He also sought advice from Ontario nurse Tilda Shalof, who collected small bits of medical waste for decades. In 2015, she teamed up with an artist friend to make a large mural inside Toronto General Hospital with 10,000 discarded medical pieces.

“To me, embedded in them are the many stories, memories, and moments I’ve had with patients over the years,” Shalof wrote in a blog post.

‘I felt my heart stop’

When Toovey showed ICU doctor Hassan Masri the piece of his artwork featuring COVID-19 treatments and vaccines in a red heart, the frontline physician was floored.

Masri said he had just finished a week-long shift where he had “delivered an incredible amount of sad news,” and that was weighing on him.

“I just felt my heart stop,” he said of the moment he saw the piece.

Masri was hit by seeing all the drugs and devices that kept COVID-19 patients alive. And for him, there’s a deeper message embedded in the piece. 

Toovey teamed up with his colleague, Dr. Hassan Masri, to auction off his heart-shaped art and raise money for the Canadian Mental Health Association. (Submitted by Shawn Toovey)

“We have a bad situation but we can look at the bright side,” he said. “And if we don’t have a bright side, we can make one.”

The doctor and nurse teamed up to launch an online raffle for the artwork to raise money for the Canadian Mental Health Association. Masri launched a call for donations to the CMHA on Facebook.

Toovey sees each piece of art as a tribute to the perseverance of his co-workers — “our battle, our struggle, our strength as a team” — and a memento of their patients. 

He has received lot of interest in his work from would-be buyers, who are often medical professionals.

He hunches over his desk with a glue bottle and a bag of yellow vial caps, from saline solution, and the more precious purple vaccine caps. He only has about a hundred right now.

“I have a nice lady that has been collecting them for me as she draws [the vaccine] up in the morning to do her daily work,” he said.

Vaccine deliveries are ramping up, and he hopes the lids from used-up vials will cap off his artwork instead of landing in the trash.

Toovey holds a bag of yellow lids from saline solution and the more precious purple caps from COVID-19 vaccine vials. He has a limited supply, for now. (Chanss Lageden/CBC)

Let’s block ads! (Why?)



Source link

Continue Reading

Art

Adm. Art McDonald letter to senior military officials ‘shocking,’ says Gen. Eyre – Global News

Published

 on


A letter sent by Adm. Art McDonald to senior military officials claiming he has been exonerated on an allegation of sexual assault and should be immediately reinstated is “shocking,” says Canada’s acting top soldier.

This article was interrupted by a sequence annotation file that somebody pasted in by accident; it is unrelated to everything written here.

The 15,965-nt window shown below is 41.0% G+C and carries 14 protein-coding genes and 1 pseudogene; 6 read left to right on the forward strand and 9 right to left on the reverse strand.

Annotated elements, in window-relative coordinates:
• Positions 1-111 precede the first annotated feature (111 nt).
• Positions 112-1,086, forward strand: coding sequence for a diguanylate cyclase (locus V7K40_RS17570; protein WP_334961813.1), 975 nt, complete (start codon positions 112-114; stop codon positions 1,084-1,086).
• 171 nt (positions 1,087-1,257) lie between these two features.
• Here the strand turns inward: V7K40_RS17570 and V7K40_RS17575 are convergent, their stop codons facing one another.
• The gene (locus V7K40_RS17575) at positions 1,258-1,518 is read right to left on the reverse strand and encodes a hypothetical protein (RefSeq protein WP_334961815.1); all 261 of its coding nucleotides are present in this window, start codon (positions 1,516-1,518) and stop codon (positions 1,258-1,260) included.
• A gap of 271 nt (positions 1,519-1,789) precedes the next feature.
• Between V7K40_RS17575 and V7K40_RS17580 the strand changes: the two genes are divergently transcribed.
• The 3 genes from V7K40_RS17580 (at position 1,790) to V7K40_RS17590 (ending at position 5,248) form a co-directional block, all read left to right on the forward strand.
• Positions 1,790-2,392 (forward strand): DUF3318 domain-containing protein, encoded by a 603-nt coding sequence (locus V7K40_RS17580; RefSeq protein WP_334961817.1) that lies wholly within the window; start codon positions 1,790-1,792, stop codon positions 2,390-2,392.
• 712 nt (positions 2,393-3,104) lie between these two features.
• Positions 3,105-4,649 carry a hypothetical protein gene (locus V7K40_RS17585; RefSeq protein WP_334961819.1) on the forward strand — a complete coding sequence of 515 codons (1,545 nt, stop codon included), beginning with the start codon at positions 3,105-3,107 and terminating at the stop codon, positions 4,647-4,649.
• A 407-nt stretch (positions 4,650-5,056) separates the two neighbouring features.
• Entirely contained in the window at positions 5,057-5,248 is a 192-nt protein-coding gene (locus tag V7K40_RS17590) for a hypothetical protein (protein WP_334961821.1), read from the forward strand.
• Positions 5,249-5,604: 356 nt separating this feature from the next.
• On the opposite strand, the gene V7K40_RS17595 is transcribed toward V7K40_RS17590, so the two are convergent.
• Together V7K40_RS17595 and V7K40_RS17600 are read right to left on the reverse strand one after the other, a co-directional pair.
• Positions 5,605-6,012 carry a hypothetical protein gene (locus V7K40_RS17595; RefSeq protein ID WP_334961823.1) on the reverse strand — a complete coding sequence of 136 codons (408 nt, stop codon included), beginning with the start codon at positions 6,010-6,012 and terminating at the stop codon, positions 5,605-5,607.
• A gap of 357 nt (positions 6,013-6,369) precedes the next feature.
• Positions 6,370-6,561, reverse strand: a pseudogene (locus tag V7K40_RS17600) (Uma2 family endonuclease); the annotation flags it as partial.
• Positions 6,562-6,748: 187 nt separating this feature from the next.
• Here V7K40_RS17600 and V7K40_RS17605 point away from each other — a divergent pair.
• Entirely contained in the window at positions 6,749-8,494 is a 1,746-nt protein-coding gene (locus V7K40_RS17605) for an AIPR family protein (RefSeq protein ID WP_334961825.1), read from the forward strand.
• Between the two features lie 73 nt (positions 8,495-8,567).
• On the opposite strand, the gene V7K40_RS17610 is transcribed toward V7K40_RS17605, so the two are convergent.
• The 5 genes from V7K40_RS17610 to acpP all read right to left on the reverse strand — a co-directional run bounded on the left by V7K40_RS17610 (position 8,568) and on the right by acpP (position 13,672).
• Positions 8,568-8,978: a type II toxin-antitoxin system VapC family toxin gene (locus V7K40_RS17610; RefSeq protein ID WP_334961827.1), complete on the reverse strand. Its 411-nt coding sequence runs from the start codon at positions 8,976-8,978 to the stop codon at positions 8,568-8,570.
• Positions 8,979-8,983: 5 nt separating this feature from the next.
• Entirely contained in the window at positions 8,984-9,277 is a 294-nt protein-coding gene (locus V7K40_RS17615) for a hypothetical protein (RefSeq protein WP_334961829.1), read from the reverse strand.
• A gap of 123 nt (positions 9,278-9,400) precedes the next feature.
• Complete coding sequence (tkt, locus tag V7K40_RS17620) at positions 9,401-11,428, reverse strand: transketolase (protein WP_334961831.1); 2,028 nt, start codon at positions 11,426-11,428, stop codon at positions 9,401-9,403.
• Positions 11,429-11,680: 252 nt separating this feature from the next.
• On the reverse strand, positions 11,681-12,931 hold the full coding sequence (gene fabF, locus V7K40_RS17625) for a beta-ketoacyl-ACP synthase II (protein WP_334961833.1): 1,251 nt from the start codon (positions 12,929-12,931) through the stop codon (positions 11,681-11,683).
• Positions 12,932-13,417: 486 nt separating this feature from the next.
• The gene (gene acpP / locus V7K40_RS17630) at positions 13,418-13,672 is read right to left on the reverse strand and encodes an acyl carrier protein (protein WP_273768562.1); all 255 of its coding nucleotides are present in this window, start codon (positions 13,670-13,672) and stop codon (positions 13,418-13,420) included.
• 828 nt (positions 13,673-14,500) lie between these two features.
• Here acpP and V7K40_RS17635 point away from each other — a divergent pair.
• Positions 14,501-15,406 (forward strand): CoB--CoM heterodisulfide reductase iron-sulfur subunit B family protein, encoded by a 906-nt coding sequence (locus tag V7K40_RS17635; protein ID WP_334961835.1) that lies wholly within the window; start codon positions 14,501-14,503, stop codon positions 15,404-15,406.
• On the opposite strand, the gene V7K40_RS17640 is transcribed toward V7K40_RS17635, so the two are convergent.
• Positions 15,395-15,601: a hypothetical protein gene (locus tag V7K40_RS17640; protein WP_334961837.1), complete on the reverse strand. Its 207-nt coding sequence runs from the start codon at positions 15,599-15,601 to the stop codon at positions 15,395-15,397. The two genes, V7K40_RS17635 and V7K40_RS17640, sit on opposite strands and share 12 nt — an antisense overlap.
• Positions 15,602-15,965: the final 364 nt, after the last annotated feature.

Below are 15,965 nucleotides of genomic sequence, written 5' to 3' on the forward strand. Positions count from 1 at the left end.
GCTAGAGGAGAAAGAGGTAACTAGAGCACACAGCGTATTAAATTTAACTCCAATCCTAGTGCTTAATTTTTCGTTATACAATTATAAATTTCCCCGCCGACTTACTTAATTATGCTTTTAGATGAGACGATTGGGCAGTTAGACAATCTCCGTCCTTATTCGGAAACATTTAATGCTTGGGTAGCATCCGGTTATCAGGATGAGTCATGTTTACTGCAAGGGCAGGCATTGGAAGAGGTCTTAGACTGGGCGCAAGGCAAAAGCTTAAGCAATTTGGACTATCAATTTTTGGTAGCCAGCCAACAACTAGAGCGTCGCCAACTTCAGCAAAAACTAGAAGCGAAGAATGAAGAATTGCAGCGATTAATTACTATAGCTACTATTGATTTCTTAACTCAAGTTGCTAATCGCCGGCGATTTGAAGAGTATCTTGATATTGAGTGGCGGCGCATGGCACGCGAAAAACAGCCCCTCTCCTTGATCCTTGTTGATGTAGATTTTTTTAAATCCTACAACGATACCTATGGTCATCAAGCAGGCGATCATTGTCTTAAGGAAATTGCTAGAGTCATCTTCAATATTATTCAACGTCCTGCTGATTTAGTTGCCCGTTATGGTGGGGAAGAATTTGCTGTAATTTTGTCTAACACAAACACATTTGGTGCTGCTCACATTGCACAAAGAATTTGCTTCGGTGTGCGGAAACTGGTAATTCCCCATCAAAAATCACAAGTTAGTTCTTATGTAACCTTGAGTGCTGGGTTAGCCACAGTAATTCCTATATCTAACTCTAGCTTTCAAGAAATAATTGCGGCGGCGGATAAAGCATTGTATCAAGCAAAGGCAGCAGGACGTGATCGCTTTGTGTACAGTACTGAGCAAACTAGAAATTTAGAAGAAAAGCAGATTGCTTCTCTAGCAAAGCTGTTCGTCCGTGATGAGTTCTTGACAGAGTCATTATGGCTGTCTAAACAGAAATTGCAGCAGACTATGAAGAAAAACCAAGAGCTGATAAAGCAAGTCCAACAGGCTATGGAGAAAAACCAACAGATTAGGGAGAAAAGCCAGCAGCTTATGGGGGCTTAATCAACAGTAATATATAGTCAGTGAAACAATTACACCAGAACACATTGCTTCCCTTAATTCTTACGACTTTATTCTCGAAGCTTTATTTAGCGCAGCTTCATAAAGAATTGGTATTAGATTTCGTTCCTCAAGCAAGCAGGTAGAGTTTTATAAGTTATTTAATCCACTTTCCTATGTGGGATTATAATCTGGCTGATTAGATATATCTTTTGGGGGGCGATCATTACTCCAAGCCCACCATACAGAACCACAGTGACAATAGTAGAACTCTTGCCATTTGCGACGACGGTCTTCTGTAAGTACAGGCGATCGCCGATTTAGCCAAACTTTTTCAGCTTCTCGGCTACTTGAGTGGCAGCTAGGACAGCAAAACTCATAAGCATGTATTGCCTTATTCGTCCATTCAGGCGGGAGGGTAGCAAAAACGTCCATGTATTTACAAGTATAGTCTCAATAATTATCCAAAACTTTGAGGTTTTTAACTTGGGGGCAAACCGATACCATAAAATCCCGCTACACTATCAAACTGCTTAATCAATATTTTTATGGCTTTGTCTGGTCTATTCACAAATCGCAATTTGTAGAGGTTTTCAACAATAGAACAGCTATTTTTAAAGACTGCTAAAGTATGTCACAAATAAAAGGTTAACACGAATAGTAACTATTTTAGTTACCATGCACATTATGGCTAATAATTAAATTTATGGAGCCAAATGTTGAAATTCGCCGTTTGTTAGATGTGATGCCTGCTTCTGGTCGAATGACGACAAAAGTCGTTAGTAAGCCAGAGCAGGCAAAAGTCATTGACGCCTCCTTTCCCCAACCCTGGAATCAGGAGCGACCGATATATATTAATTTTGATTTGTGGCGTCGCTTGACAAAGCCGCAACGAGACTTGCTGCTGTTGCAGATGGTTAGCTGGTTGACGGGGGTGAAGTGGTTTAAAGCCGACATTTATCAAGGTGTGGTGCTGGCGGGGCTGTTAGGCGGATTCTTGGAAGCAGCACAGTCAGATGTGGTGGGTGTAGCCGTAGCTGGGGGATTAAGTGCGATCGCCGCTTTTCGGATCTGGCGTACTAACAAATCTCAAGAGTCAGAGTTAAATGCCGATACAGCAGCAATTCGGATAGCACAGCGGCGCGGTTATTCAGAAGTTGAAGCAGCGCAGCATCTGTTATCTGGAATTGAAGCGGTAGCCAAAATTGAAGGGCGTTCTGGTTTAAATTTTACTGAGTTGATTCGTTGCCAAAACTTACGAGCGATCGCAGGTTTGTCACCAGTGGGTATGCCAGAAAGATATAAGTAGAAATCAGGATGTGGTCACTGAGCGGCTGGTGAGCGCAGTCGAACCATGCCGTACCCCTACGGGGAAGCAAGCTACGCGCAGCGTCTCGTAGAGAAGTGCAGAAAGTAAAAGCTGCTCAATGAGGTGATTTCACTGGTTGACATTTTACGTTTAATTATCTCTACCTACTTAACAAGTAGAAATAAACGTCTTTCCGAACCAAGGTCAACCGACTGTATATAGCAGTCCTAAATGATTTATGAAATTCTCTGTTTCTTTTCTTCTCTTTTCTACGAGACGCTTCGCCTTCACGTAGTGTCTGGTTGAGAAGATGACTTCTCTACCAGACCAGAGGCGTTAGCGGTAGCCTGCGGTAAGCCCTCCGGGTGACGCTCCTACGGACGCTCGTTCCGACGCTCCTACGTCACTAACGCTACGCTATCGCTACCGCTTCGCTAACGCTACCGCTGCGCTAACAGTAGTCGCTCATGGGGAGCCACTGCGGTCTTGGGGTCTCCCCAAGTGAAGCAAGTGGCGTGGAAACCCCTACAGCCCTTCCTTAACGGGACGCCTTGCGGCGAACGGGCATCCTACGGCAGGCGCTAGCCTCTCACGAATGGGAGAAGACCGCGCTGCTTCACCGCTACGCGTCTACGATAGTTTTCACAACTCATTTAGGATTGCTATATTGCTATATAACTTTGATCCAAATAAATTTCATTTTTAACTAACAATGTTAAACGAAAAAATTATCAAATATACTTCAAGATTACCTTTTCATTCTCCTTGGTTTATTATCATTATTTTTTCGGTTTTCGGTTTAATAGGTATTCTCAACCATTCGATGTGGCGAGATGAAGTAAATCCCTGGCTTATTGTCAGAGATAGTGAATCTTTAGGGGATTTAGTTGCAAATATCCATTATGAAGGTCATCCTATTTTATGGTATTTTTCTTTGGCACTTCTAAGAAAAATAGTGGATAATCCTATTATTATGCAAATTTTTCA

Gen. Wayne Eyre, acting chief of the defence staff, responded to the letter sent by McDonald in his own letter to senior staff, which was shared with Global News. McDonald was placed on indefinite leave by the government and is waging amid an increasingly public battle to return to the top post.

“We must remember that in a democracy the military is subordinate to our duly elected civilian leadership. This fundamental is paramount to our profession. I was asked to act as Chief of the Defence Staff on February 25, and I will continue in that role until told otherwise by our civilian leadership,” wrote Eyre in the letter on Friday.

“To that end, this shocking letter changes nothing with respect to our vital work of defending our nation, changing our culture, and preparing for the threats ahead.”

One defence official told Global News that McDonald neither consulted nor informed Eyre of his plans to send out the contentious letter.

Defence Minister Harjit Sajjan said in a statement to Global News on Friday that the message sent by McDonald “is inappropriate and unacceptable.”

“In Canada, civilians provide necessary oversight of the military and decide who is best suited to lead the armed forces” Sajjan said. “McDonald’s email does not reflect this, nor does it reflect the need to put survivors and victims of sexual misconduct first.”

READ MORE: Adm. Art McDonald tells colleagues he’s exonerated, should return to top military post

In the letter obtained by Global News on Thursday, McDonald said he was “quite disappointed that my exoneration has not seen my return to duty” after military police declined to charge the admiral over alleged sexual misconduct in August.

Global News has previously reported the allegation is specifically one of sexual assault.

McDonald also argued his reinstatement is important to avoid “undermining the principles that must be foundational to legitimate cultural change” within the military, citing the need for fairness for both accusers and those accused of wrongdoing.